The fault lines of industrial agriculture, Part I: an overview
"The tradition of the oppressed teaches us that the 'state of emergency' in which we live is not the exception but the rule. We must attain a conception of history that is in keeping with that insight. Then we shall clearly realize that it is our task to bring about a real state of emergency, and this will improve our position in the struggle against Fascism."
--Walter Benjamin, "Theses on the Philosophy of History," 1940 (see Benjamin, Illuminations, editor Hannah Arendt)
The news from industrial agriculture's trenches has been bleak lately, providing a stark glimpse at the fault lines that run through our food system--and possible openings for a new system that values the local, the delicious, the environmentally sane, and the socially just.
The crises of industrial agriculture
Hurricane Katrina has exposed just how much grain farmers rely on foreign markets to sop up their huge surplus. The hurricane knotted up the Mississippi close to the port, pushing down the price of grain and leaving farmers in the southern grain belt holding mountains of product they can't sell. (Farmers in the northern grain belt haven't harvested yet; the Mississippi is expected to be open by the time they do.)
Then there’s the energy crunch. Well before Katrina caused a spike in gas prices, analysts were already fearing that soaring fuel and fertilizer prices would force farmers to pay about $3 billion more in energy costs this year than they did last year.
In Montana, before Katrina reared up, a bushel of wheat was fetching $2.85--40 cents less than the cost of production. "I've lost more money in the past five years than I made in the previous 35," one farmer complained to the Billings Gazette).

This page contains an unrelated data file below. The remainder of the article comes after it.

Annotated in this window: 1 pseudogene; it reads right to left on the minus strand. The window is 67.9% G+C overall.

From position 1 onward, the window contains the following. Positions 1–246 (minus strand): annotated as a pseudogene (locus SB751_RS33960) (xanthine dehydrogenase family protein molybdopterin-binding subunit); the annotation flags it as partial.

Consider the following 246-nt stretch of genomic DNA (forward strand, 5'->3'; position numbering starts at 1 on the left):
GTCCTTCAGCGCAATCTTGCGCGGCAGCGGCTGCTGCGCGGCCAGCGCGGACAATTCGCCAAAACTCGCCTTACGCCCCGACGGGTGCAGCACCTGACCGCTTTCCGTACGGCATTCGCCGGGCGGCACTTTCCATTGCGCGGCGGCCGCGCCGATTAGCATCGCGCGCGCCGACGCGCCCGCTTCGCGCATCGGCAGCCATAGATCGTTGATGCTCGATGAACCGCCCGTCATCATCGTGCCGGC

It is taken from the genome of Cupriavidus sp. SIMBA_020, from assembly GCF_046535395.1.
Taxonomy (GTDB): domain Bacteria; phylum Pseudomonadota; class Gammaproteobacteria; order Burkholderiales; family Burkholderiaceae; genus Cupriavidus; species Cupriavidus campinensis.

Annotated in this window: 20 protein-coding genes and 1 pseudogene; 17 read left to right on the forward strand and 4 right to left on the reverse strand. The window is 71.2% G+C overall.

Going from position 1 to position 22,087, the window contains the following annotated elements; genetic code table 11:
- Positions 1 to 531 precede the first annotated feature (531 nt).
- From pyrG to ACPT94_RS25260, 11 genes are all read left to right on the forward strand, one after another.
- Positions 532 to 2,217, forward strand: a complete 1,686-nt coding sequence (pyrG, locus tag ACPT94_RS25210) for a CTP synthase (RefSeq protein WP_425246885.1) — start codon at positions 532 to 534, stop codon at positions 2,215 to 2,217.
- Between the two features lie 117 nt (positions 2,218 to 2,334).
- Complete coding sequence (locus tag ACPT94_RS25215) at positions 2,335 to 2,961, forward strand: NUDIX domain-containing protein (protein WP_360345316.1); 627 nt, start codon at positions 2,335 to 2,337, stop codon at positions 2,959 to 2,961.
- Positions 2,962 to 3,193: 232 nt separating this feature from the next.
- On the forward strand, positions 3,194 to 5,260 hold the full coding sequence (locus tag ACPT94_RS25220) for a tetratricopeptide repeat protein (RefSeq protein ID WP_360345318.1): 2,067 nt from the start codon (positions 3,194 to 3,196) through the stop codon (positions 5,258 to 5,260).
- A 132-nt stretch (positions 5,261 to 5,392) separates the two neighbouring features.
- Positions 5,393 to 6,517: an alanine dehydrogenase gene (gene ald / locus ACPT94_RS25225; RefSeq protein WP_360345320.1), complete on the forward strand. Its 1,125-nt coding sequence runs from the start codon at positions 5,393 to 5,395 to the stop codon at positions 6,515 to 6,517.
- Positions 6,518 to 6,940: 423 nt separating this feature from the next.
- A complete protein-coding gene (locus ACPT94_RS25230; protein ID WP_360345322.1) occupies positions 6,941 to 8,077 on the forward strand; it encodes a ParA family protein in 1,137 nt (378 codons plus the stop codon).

While that farmer can still count on the USDA to step in and make up for at least some of those losses, the subsidy system is under attack. The World Trade Organization looks increasingly serious about forcing the industrialized nations to slash agricultural subsidies. The United States subsidies its farmers at the rate of about $17 billion per year, the bulk of which goes to large-scale grain farmers in the Midwest. The next Farm Bill, due in 2007, could well be considerably less generous.
Things aren't much better in central California, home to a huge concentration of the nation's fruit and vegetable production. Fuel and fertilizer prices, of course, are taking their toll. But unlike their counterparts in the Midwest, who rely on huge gas-guzzling combines to harvest their crops, fruit and vegetable farmers still need human hands for picking. For years, California landowners have quietly relied on a steady influx of cheap, undocumented workers from Mexico for that task.
Now, reports Associated Press, that stream is drying up. Nativist political pressure has inspired the federal government to more tightly enforce the southern border, making it more difficult and dangerous to cross. Meanwhile, a nationwide housing boom has been drawing more and more migrant workers out of the fields and orchards and onto construction sites, where the work is steadier and higher paid.
Raisin growers are complaining that a brewing labor shortage has put their harvest in jeopardy. "We just don't have enough people, and it's a perishable crop," one grower told the Associated Press.
According to the U.S. Department of Labor, more than half of the nation's farm workers are here illegally. A dearth of undocumented workers could thus force up wages among pickers. As I've said before, that would seriously squeeze farm profits, since farm owners have little leverage to increase prices for their goods in a buyers' market dominated by a few huge processors and retailers.
Perhaps not coincidentally, the labor-rights movement among undocumented workers in California is showing signs of life. Last week, the United Farm Workers (UFW) declared victory in a two-year contract battle with Gallo, the behemoth that's responsible for one in four bottles of wine produced in California.
Now, all of these crises can and will be managed in ways that preserve the status quo. It's not for nothing that Bush chose Chuck Conner, former de facto lobbyist for industrial-food warhorse Archer Daniels Midland, as his deputy secretary of agriculture.
But it's not too late for sustainable-agriculture advocates to grab the initiative. Over the next weeks, Bitter Greens Journal will focus on the crises of industrial agriculture, and the opportunities they present for real change.